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For some time now I have successfully used Azure Blobs. Now I would like to add a Table to the same Azure Store, but that won't work. I get no error in return.

Here's a snippet of my code:

        Dim MyBlobClient As CloudBlobClient = MyStoreAccount.CreateCloudBlobClient
        Dim MyContainer As CloudBlobContainer = MyBlobClient.GetContainerReference("demoblob")
        MyContainer.CreateIfNotExists()

        Dim MyTableClient As CloudTableClient = MyStoreAccount.CreateCloudTableClient
        Dim MyTable As CloudTable = MyTableClient.GetTableReference("demotable")
        MyTable.CreateIfNotExists()

Of course I have resolved the connectionstring first, that's not the issue. As a result of the above code, a container with the name "demoblob" is created. But a table with the name "demotable" isn't. The code is contained within a Try/Catch/EndTry and no error is thrown.

What goes wrong? Is it at all possible to mix blobs and tables in the same store?

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  • How are you checking if or not the table is created? Your code looks fine to me. Jun 16 '13 at 16:02
  • Hi Gaurav,Thanks for getting back to me. I check this by logging on into the Azure Management Portal and look for the name of the table. I presume it would appear in the list under the Store name, just like the names of the blob containers that reside there. Is that (not) the right way to check? Jun 16 '13 at 21:14
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Table storage is another type of storage (apart from blob storage) provided by Windows Azure. While blobs allow you to store unstructured data in Windows Azure, tables allow you to store structured data in there. Table storage is the NoSql data store.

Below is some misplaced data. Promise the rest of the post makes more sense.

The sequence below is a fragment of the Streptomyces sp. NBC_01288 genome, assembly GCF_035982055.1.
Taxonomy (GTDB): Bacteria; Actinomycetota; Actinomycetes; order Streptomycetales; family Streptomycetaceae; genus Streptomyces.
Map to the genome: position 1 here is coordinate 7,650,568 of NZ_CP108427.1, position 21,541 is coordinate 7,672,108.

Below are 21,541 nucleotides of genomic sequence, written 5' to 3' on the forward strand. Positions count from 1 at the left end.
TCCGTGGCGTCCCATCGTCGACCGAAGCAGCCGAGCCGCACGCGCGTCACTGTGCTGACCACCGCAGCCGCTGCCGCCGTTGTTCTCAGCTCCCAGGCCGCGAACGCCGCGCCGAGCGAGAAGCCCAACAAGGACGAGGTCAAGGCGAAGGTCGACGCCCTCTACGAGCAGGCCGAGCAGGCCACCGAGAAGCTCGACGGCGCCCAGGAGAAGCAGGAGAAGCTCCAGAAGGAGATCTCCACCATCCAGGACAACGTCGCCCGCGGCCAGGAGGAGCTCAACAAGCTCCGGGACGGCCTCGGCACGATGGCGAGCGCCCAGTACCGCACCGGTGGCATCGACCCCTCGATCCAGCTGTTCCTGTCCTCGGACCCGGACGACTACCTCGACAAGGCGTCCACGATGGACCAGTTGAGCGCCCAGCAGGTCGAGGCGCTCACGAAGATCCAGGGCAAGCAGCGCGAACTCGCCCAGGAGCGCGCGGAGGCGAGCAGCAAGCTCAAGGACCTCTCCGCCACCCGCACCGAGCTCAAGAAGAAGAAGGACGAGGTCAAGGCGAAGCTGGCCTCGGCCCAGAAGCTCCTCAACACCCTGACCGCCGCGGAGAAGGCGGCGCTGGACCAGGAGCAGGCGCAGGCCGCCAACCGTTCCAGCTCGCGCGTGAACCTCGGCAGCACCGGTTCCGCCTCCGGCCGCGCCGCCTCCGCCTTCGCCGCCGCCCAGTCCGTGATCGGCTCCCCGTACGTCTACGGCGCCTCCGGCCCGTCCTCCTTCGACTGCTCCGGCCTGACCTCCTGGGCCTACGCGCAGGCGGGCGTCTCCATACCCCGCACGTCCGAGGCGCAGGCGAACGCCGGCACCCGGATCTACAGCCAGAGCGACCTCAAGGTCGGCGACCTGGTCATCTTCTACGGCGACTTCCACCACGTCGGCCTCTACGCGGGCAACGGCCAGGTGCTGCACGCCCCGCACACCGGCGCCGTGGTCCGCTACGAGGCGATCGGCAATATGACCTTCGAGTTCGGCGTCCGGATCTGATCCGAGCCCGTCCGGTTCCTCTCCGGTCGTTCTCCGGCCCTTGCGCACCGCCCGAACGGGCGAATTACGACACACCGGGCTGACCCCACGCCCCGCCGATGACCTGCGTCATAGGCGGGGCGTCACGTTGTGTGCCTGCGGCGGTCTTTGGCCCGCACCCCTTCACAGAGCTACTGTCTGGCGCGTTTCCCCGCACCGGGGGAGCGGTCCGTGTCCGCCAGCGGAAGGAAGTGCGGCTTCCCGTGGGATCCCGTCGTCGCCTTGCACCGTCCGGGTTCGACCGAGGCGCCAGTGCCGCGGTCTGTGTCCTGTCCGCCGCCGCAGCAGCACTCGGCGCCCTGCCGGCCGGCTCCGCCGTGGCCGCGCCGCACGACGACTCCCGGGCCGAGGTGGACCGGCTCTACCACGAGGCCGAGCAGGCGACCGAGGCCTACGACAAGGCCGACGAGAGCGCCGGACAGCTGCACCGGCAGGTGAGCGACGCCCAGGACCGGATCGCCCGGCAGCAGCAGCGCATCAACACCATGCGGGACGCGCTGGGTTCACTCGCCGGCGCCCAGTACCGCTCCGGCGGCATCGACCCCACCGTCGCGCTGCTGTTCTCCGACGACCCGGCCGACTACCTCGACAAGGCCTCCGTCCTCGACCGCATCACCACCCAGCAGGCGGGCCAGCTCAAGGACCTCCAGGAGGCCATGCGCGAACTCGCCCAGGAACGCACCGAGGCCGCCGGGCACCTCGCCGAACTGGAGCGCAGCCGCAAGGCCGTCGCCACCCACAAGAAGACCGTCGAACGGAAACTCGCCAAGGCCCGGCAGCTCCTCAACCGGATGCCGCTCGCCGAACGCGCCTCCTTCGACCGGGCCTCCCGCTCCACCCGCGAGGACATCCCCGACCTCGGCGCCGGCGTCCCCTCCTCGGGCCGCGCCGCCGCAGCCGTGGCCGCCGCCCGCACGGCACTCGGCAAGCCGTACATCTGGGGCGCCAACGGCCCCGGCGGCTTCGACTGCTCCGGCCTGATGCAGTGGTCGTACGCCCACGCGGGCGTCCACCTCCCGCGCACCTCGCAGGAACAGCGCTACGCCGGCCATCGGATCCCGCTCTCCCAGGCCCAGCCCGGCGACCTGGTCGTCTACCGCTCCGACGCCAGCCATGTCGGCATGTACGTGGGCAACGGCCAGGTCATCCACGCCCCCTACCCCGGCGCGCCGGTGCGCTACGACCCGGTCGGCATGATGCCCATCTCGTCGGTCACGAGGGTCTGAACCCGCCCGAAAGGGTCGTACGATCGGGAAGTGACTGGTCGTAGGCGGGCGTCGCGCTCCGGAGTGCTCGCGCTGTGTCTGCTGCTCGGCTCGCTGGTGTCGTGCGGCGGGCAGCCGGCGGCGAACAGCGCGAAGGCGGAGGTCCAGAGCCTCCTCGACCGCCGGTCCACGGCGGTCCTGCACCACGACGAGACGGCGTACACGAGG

At this time, you can't browse tables in your storage account through Windows Azure portal. To see the tables in your storage account, you would need to use another tool which supports table storage.

If you're using Visual Studio, you can view tables through Server Explorer. To view tables through server explorer, add your storage account connection by right clicking on Windows Azure Storage node and then clicking on Add New Storage Account and then add storage credentials manually. There're 3rd party tools (both free and paid) which can also be used to view the tables. You can find the list of storage explorers here: http://blogs.msdn.com/b/windowsazurestorage/archive/2010/04/17/windows-azure-storage-explorers.aspx.

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  • Thanks Gaurav!You were right in your first reaction (as was my code). The problem was not that the table was not created, but it is not visible (that's odd indeed...!) in Azure Management Portal. With you suggestion to connect it via Server Explorer I can see the table was created, and it contains all of my attempts as well. Jun 17 '13 at 19:33

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